I was strolling through the neighborhood (East Williamsburg) a few weeks back when I spotted a row of Bacon flavoured potato chips prominently featured in the window display of the local vegan provisions shop. I did a double take inspired by both desire and confusion. The woman at the counter assured me that the chips contained synthetic bacon flavor and were entirely vegan. Huh, maybe I could go vegan afterall. Not likely!
The experience left me intrigued about chemical flavoring though. Growing up in the States I semi-unknowingly consumed artificial flavors in snacks from a young age. I was familiar with the concept of artificial vanilla, but the existence of a bacon flavor never entered my consciousness. I was able to dive into this world at the recently opened Museum of Food and Drink ( MoFAD ) lab in Brooklyn, the temporary space for the museum concept until they can secure a permanent home. The show on view Flavor: Making it and Faking it, playfully exposes the history of the chemical flavoring industry starting with the advent of artificial vanilla flavoring: vanillan. I learned that vanillan has been produced from various materials including animal dung ( this one wasn’t vetted for sales), paper pulp, clove oil and yeast. There were even candy dispenser-like machines that dosed out tablets of vanilla and vanillan so I could compare them. The coolest part of the exhibition has to be the assortment of artificial flavor experience, or “smell-synth,” stations dominating the room. My favorite was a coca-cola themed station based on a few known flavor components in the drink. You could smell the scents of lime, cinnamon, orange, and vanilla, each indiviually by pressing a button. Or, press all four buttons at once and voila! Coke!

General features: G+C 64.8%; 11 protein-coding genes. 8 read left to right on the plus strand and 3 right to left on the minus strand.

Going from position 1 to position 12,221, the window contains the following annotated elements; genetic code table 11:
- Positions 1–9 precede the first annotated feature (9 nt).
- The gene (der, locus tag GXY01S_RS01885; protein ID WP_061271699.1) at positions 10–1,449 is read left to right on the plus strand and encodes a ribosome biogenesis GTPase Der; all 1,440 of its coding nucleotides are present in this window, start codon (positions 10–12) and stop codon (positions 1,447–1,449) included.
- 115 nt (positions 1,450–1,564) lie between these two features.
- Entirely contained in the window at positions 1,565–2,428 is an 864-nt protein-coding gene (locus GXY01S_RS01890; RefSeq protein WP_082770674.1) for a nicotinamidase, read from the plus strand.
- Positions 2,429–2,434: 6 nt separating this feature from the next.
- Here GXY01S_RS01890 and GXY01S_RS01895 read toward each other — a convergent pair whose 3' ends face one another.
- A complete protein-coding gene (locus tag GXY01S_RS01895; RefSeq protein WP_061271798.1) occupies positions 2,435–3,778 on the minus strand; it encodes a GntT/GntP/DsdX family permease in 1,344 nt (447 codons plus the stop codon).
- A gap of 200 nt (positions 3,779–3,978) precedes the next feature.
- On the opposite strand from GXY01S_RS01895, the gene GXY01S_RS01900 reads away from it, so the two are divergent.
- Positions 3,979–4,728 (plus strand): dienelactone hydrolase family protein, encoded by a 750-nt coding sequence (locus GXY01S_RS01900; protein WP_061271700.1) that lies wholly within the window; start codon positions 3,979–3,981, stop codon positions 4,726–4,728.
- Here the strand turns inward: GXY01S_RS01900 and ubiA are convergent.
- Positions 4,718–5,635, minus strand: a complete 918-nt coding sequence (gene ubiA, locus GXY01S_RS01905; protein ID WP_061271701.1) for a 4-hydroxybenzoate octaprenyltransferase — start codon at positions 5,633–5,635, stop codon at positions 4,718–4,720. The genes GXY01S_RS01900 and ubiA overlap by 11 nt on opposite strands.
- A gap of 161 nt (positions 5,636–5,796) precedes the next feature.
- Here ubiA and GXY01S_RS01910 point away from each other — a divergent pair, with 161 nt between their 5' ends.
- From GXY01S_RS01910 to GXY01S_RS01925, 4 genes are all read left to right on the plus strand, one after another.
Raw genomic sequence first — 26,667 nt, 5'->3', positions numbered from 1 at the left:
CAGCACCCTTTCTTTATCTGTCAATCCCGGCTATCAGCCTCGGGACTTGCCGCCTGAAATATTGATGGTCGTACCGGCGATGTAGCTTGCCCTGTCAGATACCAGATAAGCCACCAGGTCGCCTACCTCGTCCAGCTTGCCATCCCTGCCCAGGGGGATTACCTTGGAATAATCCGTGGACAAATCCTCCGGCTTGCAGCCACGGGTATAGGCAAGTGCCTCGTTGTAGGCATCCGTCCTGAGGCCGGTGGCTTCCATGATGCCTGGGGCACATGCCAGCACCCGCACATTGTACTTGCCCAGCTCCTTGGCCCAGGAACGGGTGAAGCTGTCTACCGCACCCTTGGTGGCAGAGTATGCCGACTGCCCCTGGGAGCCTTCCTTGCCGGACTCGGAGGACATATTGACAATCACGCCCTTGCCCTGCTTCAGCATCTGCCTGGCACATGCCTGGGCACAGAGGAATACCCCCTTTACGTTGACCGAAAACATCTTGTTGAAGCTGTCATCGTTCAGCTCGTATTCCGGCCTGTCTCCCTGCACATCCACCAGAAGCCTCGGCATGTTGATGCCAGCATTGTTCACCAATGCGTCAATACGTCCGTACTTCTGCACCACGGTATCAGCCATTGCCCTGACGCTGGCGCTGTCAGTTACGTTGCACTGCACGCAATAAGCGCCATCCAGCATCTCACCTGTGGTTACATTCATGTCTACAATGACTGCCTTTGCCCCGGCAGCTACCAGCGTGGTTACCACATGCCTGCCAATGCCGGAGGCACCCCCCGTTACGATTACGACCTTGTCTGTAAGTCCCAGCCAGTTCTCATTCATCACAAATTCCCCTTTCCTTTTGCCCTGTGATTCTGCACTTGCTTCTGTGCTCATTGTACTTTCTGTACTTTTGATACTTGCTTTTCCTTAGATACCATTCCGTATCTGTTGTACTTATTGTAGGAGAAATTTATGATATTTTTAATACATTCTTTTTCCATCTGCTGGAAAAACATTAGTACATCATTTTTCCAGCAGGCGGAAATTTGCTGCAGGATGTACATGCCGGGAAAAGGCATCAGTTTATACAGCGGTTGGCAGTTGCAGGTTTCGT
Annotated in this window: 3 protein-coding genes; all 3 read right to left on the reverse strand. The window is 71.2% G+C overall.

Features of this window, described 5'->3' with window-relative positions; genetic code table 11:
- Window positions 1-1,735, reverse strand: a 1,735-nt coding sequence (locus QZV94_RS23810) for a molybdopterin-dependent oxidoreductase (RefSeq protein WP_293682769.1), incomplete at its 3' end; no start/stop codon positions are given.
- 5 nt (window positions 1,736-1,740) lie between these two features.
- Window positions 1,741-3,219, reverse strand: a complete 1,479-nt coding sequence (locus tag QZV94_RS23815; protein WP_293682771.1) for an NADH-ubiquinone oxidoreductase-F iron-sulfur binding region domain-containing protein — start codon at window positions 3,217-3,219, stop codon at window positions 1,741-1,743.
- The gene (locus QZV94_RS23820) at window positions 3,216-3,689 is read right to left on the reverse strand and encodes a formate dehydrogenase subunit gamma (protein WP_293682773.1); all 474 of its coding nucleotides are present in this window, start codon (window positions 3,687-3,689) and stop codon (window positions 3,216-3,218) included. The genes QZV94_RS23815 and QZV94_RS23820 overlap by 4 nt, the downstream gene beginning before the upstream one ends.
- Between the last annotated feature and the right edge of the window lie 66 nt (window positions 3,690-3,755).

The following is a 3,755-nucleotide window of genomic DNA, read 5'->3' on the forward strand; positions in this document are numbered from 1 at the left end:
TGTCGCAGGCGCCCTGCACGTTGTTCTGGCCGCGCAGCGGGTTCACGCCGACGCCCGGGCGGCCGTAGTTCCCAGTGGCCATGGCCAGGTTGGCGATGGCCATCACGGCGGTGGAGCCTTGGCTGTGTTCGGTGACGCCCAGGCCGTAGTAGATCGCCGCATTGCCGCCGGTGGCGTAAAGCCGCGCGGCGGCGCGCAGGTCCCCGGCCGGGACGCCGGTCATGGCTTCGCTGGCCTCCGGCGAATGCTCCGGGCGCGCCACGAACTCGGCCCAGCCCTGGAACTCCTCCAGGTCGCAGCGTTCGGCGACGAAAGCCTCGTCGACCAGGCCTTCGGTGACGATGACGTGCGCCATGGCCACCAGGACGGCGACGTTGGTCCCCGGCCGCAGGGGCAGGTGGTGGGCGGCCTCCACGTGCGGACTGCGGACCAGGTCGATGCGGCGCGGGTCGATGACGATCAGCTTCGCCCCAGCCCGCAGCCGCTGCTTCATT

The show uses video, hands-on experience and graphics-rich texts to immerse you in the deliciously bizarre workings of taste technology that quietly flavor our world.
MoFAD lab is allegedly just the first step of the MoFAD experience, but I liked its small, uninstitutional scale. It’s currently housed in a lofted open space comparable to a commercial garage. What could be next? A space where you could potentially help orchestrate an ancient Roman meal? That’s the plan!
[ words by our special guest Inger-Lise McMillan ]